Tuesday 26 March 2019

Deaf Aid

Dau.I the Librarian was down for Féile Pádraig. It was good to catch up with her radical tweetiness and be put back in my box on rural driving home from the pub after a pint of two. My case was that on the balance of harms it might be worth weighing the risk of a damaging RTA against social exclusion, depression and suicide among batchelor farmers whose only available social outlet is The Pub. I was imagining a farmer drinking like myself at, say, The Wexford Science Café, where I am not the only one ordering a bottle of alcohol-free Erdinger. Dau.I and her SO advised that abstemiousness of that calibre is quite unlikely - not least because alcohol free beer is a new thing and Old Boys are the last in any society to embrace The New. Another part of her argument was limit creep: whereby if 2 units of alcohol was allowed by licence for those who 'need' to visit a pub to stay sane, then that becomes the new normal and the actual driver average is nearer 4 units on board.

When you're young, you are expected to be righting the world in some way. As part of her work-related CPD [continuous personal development] Dau.I has started formal classes in ISL [Irish Sign Language]. It is obviously good for the Dublin Library Service to have at least some of their counter-staff up to speed with deaf-comms. Perhaps particularly important to have such Capables installed in the Cabra branch which is just down the road from Ireland's Deaf Village - DVI. Accofdingly, once a week, Dau.I gets round a table with other employees of The Corpo and chats in English and ISL with a tutor/facilitator. You have to be considerate and make sure that you look at the person you're addressing and don't mumble. Lip-reading requires clear enunciation just like I find increasingly lacking in my students. Of course, the student body has not become more mumbly but rather my aural acuity is diminishing with age - I R deaf.

The Deaf V includes the Holy Family School for the Deaf: a recent [2016] merger between St. Mary’s School for Deaf Girls and St. Joseph’s School for Deaf Boys. These latter were founded in Cabra in the 1840s when all education was under the control of one or other church. The girls school came first and two Dominican nuns set off for l'école des sourds du Bon Sauveur de Caen to learn best practice from their french counterparts. That's the fundamental, historical inertia, reason why ISL follows the french model rather than the British. Another oddity of historical contingency is that Ireland followed/follows a wide-spread practice of educating boys and girls separately. Ireland is peculiarly hung up about sin and sex like the swinging 60s were focussed on sun and sex. It is hard to imagine how the nuns and brothers imagined that their charges would develop normal respectful loving relationships between the sexes if they never had intercourse [no! ya dink, not that intercourse] with each other.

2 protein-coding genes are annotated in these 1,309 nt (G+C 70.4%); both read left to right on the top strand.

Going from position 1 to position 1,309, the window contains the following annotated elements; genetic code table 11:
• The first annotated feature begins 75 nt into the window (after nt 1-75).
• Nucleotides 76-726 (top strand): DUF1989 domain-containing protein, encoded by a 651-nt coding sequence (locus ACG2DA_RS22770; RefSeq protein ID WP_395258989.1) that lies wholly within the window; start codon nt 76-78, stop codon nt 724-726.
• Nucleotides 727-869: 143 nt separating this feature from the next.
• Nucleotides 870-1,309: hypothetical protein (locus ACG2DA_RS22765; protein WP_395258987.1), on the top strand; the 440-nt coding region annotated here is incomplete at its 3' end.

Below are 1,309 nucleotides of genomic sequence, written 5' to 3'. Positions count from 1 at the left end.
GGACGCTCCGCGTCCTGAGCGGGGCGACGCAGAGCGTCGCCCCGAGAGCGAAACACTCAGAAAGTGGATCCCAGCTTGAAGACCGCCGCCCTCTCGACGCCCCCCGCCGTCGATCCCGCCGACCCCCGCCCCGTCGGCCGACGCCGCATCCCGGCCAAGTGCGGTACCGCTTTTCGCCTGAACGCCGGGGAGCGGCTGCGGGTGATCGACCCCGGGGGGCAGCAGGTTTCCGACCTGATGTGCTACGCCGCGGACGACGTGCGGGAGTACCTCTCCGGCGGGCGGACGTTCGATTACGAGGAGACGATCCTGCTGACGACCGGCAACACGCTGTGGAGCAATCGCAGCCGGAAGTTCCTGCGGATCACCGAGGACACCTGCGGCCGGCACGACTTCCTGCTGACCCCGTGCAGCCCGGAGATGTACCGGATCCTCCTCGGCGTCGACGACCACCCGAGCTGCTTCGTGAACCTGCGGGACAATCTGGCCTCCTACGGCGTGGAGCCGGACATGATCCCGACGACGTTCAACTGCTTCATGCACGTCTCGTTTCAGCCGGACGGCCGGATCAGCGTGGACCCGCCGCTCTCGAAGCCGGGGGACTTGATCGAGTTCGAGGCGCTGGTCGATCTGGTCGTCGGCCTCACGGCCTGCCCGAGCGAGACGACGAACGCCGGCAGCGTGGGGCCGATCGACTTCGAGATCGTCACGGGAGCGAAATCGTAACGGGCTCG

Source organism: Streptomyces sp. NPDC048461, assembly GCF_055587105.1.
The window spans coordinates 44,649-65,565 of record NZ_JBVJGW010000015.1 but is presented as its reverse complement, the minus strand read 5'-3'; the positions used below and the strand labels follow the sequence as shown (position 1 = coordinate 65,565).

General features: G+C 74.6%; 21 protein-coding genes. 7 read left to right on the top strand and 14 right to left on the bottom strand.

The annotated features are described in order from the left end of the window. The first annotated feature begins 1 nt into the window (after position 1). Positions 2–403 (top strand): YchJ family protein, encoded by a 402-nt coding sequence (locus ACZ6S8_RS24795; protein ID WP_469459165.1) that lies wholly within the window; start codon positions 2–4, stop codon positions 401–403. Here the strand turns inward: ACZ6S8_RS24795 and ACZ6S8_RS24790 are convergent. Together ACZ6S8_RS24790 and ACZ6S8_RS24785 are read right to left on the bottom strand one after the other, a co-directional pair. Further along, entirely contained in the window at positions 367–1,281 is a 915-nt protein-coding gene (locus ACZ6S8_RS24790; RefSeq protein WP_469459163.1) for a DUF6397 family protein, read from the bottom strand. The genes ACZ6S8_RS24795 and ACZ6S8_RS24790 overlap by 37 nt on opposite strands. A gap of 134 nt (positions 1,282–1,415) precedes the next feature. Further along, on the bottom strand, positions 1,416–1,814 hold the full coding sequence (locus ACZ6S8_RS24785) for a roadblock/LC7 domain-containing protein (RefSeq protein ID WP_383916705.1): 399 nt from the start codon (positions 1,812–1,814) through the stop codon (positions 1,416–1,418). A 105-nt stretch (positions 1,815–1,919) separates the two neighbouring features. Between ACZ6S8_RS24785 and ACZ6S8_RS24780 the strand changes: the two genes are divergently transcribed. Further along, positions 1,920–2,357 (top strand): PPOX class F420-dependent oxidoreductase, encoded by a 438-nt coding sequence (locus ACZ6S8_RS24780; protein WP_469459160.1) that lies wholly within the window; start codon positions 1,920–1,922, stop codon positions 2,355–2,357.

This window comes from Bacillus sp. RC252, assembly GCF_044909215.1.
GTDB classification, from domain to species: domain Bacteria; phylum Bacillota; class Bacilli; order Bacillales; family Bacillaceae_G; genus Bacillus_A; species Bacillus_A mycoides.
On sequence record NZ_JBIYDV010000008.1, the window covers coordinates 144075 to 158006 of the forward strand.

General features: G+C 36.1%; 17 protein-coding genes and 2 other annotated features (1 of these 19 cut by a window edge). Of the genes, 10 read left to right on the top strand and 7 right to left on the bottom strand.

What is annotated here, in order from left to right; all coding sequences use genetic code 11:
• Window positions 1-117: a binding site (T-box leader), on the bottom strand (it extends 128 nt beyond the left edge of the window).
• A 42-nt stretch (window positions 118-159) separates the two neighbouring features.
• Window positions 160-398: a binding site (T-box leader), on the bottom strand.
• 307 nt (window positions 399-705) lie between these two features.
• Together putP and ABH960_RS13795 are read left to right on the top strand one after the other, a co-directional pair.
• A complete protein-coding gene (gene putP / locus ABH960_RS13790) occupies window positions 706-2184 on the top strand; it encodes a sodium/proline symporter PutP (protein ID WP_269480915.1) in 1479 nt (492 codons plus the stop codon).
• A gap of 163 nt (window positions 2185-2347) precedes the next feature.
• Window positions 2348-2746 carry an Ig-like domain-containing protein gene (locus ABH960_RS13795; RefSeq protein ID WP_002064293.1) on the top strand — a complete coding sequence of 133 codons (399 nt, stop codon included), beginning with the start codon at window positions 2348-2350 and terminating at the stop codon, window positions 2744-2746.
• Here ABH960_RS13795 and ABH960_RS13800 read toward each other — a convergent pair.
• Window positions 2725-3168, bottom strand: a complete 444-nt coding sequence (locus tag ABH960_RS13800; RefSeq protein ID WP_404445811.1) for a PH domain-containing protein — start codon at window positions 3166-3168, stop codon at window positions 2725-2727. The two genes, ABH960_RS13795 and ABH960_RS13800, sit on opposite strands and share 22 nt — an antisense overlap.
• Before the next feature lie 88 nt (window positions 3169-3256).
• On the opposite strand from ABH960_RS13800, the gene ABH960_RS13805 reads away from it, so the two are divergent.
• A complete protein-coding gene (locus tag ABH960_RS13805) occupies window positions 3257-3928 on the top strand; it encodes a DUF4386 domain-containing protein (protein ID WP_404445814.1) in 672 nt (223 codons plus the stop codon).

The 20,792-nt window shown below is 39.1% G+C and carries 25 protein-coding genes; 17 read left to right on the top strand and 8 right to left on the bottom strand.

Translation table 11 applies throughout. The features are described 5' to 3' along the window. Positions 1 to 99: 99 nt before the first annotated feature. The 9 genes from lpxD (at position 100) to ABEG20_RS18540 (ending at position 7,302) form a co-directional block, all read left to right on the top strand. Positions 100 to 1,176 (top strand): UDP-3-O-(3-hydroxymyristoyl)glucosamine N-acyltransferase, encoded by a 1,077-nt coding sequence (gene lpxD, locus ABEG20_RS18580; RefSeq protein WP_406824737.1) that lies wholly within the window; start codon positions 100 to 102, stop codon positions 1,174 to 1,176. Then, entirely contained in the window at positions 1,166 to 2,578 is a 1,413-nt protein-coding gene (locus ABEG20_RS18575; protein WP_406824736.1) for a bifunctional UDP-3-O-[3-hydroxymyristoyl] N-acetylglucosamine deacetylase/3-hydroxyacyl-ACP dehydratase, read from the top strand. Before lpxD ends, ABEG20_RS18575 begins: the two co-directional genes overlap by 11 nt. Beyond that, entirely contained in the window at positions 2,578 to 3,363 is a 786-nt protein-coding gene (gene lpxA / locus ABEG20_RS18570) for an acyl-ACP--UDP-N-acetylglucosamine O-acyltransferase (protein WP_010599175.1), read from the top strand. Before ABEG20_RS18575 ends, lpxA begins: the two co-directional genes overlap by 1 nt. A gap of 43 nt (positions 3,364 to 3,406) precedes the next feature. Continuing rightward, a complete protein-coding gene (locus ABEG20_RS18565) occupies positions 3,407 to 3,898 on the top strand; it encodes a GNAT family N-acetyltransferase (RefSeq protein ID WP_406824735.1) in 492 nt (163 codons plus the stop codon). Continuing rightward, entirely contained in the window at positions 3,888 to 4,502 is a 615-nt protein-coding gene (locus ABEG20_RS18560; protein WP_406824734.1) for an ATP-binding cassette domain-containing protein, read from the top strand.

But hey, here's another oddity: because they developed in isolation, the ISL used by deaf girls departed from that used by the boys on the other side of the wall. That's why we have a Babble of 6,000 langauges across this our blue planet: if you impose barriers between groups of people they develop their own distinctive peculiarities of pronunciation, grammar and vocabulary. For a while, as in the Balkans, they are mutually intelligible but eventually they require dictionaries and interpreters - or indeed signing - to interact. The intriguing idea that women and men in essentially the same community could be speaking different dialects tinkled a distant bell for me. There is one such Nüshu documented in China. This language was used exclusively by women for several centuries, was 'discovered' in the 1980s being used by a diminishing number of elderly ladies, the last of whom died out 20 years later. A brief up-blip on the graph of cultural extinction.

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